Uncle Charlie was in the prime of his life at age 44. He was a successful National League umpire. He and Pearl had their farm, their cattle, their tobacco, their dairy. He had proven himself at Texas A&M, having a record of 38-8-4, and was 52-6-1 at Centre for an overall record of 90-14-5. His winning record, excluding ties, was a remarkable 86.5%.
One of Uncle Charlie's major goals was to get a stadium built. It was completed. He had originally come to Danville because his son Tom was at Centre and on the team.
Tom was gone. The program was in excellent shape. Bucknell had made a good offer.
Uncle Charlie's family felt that with the campaign being started in Lexington and elsewhere, he simply reasoned, "Who needs the aggravation?" It was as simple as that and he resigned, writing Dr. Allen a cordial letter and leaving a program that he had put on the map nationally.
But it wasn't so simple in Danville, Kentucky.
You know, sometimes you feel that things are never going to change. Your old church was there long before you were born and you felt it would always be there. And then it burns down, and you can't believe what you had so taken for granted suddenly isn't there anymore. It's just gone.
It was like that with Uncle Charlie. From the first time that Howard and I started following Centre's football team, Uncle Charlie Moran was the coach. When Howard enrolled in 1920, Uncle Charlie was there. He was the coach during the 3 seasons I'd been on campus starting in 1921.
Like everybody said, Centre football was Uncle Charlie, and Uncle Charlie was Centre football. It was like we lost our father and teacher, our role model and our cornerstone. We just couldn't believe he wasn't going to be part of Centre, and everyone wondered what would become of our football program.
Would the players come back? Would they follow Uncle Charlie? Would they just transfer to another school?
Uncle Charlie's leaving was all that anybody talked about.
Centre's administration and a search team immediately began to look for a new coach. They were sensitive about the earlier Richmond meeting. If they offered too high a salary, the college may be criticized by the Southern Association. But at the same time, if they offered too little, they may not be able to land a coach of significance.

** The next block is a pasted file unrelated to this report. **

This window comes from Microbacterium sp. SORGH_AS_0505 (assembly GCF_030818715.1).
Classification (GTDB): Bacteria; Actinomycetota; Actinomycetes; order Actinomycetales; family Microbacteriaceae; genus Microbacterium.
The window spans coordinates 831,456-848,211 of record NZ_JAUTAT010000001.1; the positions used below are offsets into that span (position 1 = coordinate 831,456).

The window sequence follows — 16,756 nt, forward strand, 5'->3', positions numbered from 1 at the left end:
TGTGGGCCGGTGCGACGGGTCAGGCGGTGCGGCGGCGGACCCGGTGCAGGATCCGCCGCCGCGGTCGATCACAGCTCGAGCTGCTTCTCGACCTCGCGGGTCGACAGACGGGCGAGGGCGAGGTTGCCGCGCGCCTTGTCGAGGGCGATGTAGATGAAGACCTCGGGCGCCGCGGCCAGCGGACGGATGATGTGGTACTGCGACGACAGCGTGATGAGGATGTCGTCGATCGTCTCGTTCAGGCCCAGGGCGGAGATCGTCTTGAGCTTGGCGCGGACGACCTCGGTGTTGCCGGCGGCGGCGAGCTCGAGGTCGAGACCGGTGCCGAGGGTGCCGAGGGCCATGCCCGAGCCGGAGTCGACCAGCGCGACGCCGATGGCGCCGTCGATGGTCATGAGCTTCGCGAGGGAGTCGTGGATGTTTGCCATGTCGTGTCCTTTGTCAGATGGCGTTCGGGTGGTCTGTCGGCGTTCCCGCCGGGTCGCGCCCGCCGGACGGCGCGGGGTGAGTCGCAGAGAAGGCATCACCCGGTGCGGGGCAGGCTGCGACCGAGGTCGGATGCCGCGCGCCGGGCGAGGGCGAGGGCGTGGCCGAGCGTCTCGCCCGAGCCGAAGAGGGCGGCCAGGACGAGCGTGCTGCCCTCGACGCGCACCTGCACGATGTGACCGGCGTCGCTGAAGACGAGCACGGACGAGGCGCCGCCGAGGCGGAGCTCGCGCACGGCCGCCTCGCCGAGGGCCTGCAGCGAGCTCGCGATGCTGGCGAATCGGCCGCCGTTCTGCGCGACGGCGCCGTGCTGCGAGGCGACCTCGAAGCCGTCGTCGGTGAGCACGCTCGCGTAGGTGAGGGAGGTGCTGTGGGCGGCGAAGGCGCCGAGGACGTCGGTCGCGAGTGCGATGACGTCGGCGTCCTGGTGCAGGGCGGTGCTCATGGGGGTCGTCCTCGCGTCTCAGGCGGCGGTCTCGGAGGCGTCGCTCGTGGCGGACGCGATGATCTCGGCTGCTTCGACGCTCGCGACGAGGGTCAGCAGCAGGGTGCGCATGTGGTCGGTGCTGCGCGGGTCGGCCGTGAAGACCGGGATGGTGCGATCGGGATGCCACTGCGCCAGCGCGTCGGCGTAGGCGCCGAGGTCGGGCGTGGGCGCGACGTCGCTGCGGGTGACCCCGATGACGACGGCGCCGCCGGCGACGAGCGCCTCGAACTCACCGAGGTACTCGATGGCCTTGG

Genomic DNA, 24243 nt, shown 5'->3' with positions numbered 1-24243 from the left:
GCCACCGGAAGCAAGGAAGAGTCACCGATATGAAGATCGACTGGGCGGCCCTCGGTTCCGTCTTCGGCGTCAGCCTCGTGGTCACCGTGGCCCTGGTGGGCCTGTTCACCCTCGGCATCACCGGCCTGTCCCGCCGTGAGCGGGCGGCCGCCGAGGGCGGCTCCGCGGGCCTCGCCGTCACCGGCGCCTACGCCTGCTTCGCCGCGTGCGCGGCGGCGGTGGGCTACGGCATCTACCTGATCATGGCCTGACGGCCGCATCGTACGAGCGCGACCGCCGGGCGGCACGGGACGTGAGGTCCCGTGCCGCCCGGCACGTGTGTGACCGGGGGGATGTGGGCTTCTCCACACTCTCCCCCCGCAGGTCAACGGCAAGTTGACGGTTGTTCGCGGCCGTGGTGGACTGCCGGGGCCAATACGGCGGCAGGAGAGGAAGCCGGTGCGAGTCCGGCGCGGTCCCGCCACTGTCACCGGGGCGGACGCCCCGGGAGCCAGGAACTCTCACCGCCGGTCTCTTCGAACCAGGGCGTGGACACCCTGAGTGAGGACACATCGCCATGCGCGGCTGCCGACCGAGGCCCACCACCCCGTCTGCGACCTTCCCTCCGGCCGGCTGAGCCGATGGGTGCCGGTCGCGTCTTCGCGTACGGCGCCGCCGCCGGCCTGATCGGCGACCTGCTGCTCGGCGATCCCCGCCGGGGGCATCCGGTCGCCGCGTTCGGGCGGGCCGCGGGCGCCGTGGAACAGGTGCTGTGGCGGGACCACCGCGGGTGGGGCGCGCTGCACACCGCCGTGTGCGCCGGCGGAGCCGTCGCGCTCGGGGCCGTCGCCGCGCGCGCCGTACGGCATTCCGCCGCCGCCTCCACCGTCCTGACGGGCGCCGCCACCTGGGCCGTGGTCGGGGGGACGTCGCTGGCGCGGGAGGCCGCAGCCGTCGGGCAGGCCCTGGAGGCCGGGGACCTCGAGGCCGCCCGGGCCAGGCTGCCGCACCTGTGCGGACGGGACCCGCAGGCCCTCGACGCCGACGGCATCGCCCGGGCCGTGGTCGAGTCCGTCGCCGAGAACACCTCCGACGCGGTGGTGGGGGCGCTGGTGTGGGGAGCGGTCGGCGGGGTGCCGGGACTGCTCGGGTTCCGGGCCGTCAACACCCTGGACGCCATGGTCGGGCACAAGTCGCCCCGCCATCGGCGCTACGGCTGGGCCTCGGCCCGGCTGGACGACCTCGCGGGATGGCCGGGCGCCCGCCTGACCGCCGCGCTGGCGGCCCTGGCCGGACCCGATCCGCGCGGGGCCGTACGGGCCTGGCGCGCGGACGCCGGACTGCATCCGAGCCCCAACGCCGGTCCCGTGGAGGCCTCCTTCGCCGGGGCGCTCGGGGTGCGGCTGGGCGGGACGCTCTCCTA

Alumni and a group of citizens in Danville along with the students started lobbying for Centre to hire Bo. During his playing days at Centre, he had become one of the most famous athletes in the country, right there with Jack Dempsey and Babe Ruth, and he still had huge name recognition everywhere. No matter where you were, people knew who you were talking about if you just said, "Bo."
In Danville, and throughout Kentucky, it was, "Bo can keep the program going. We'll be ok if we can get Bo."
But, Bo had another year on his contract with Centenary. Plus, certain members of the Southern Association of Colleges had expressed concern about Bo's salary demands if he left Centenary for Centre. Some even made it known that if Centre hired Bo, they'd seriously consider not scheduling the Colonels just has they threatened regarding Uncle Charlie.
Despite the concerns about Bo, things got so serious about trying to attract him that the people of Danville put signs in all of the downtown businesses supporting Bo, and pin-on buttons with "BO!" were worn by nearly everybody.
Bo actually came to Danville to discuss the possibility of coaching the team.
When Bo met with Centre's people in Danville, he was firm about the salary he requested and he wanted to be able to honor his contract with Centenary and come to Centre the following year. The committee felt it could possibly work out the salary situation but wouldn't consent to the stipulation that his hiring be put off until the next season.
Centre Board's minutes indicating that Bo wasn't going to be offered the job